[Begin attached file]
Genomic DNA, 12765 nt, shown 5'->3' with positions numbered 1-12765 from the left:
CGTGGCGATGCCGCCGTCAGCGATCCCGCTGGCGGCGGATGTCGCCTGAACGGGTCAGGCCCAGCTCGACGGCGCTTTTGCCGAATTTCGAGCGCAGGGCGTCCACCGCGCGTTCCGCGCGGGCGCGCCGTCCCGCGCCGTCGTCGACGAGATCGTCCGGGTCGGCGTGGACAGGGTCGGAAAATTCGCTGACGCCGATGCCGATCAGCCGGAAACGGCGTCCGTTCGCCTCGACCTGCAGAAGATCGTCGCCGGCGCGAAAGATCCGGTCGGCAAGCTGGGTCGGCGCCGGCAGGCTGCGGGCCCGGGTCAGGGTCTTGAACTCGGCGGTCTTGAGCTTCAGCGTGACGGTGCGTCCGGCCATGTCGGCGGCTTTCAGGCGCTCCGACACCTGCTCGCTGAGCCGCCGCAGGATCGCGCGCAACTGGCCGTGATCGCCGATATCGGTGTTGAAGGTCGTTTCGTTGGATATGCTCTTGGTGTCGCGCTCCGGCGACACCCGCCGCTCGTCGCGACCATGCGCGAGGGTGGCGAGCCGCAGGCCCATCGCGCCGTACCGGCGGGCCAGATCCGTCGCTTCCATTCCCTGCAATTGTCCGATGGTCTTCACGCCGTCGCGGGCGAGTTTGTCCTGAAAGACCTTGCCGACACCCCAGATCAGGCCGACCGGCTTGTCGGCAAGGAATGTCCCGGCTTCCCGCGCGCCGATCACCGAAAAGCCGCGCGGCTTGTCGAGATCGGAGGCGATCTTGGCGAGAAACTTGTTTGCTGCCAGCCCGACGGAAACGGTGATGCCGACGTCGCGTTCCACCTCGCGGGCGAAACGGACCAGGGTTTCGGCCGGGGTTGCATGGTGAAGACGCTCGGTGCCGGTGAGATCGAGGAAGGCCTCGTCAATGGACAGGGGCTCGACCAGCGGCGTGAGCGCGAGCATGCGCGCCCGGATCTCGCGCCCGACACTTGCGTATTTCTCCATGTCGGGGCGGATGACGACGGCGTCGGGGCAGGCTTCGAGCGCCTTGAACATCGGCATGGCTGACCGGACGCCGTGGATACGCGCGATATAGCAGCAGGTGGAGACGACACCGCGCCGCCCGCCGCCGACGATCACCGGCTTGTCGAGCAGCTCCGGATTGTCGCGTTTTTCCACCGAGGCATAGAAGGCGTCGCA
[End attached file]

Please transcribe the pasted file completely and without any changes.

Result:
Genomic DNA, 12765 nt, shown 5'->3' with positions numbered 1-12765 from the left:
CGTGGCGATGCCGCCGTCAGCGATCCCGCTGGCGGCGGATGTCGCCTGAACGGGTCAGGCCCAGCTCGACGGCGCTTTTGCCGAATTTCGAGCGCAGGGCGTCCACCGCGCGTTCCGCGCGGGCGCGCCGTCCCGCGCCGTCGTCGACGAGATCGTCCGGGTCGGCGTGGACAGGGTCGGAAAATTCGCTGACGCCGATGCCGATCAGCCGGAAACGGCGTCCGTTCGCCTCGACCTGCAGAAGATCGTCGCCGGCGCGAAAGATCCGGTCGGCAAGCTGGGTCGGCGCCGGCAGGCTGCGGGCCCGGGTCAGGGTCTTGAACTCGGCGGTCTTGAGCTTCAGCGTGACGGTGCGTCCGGCCATGTCGGCGGCTTTCAGGCGCTCCGACACCTGCTCGCTGAGCCGCCGCAGGATCGCGCGCAACTGGCCGTGATCGCCGATATCGGTGTTGAAGGTCGTTTCGTTGGATATGCTCTTGGTGTCGCGCTCCGGCGACACCCGCCGCTCGTCGCGACCATGCGCGAGGGTGGCGAGCCGCAGGCCCATCGCGCCGTACCGGCGGGCCAGATCCGTCGCTTCCATTCCCTGCAATTGTCCGATGGTCTTCACGCCGTCGCGGGCGAGTTTGTCCTGAAAGACCTTGCCGACACCCCAGATCAGGCCGACCGGCTTGTCGGCAAGGAATGTCCCGGCTTCCCGCGCGCCGATCACCGAAAAGCCGCGCGGCTTGTCGAGATCGGAGGCGATCTTGGCGAGAAACTTGTTTGCTGCCAGCCCGACGGAAACGGTGATGCCGACGTCGCGTTCCACCTCGCGGGCGAAACGGACCAGGGTTTCGGCCGGGGTTGCATGGTGAAGACGCTCGGTGCCGGTGAGATCGAGGAAGGCCTCGTCAATGGACAGGGGCTCGACCAGCGGCGTGAGCGCGAGCATGCGCGCCCGGATCTCGCGCCCGACACTTGCGTATTTCTCCATGTCGGGGCGGATGACGACGGCGTCGGGGCAGGCTTCGAGCGCCTTGAACATCGGCATGGCTGACCGGACGCCGTGGATACGCGCGATATAGCAGCAGGTGGAGACGACACCGCGCCGCCCGCCGCCGACGATCACCGGCTTGTCGAGCAGCTCCGGATTGTCGCGTTTTTCCACCGAGGCATAGAAGGCGTCGCA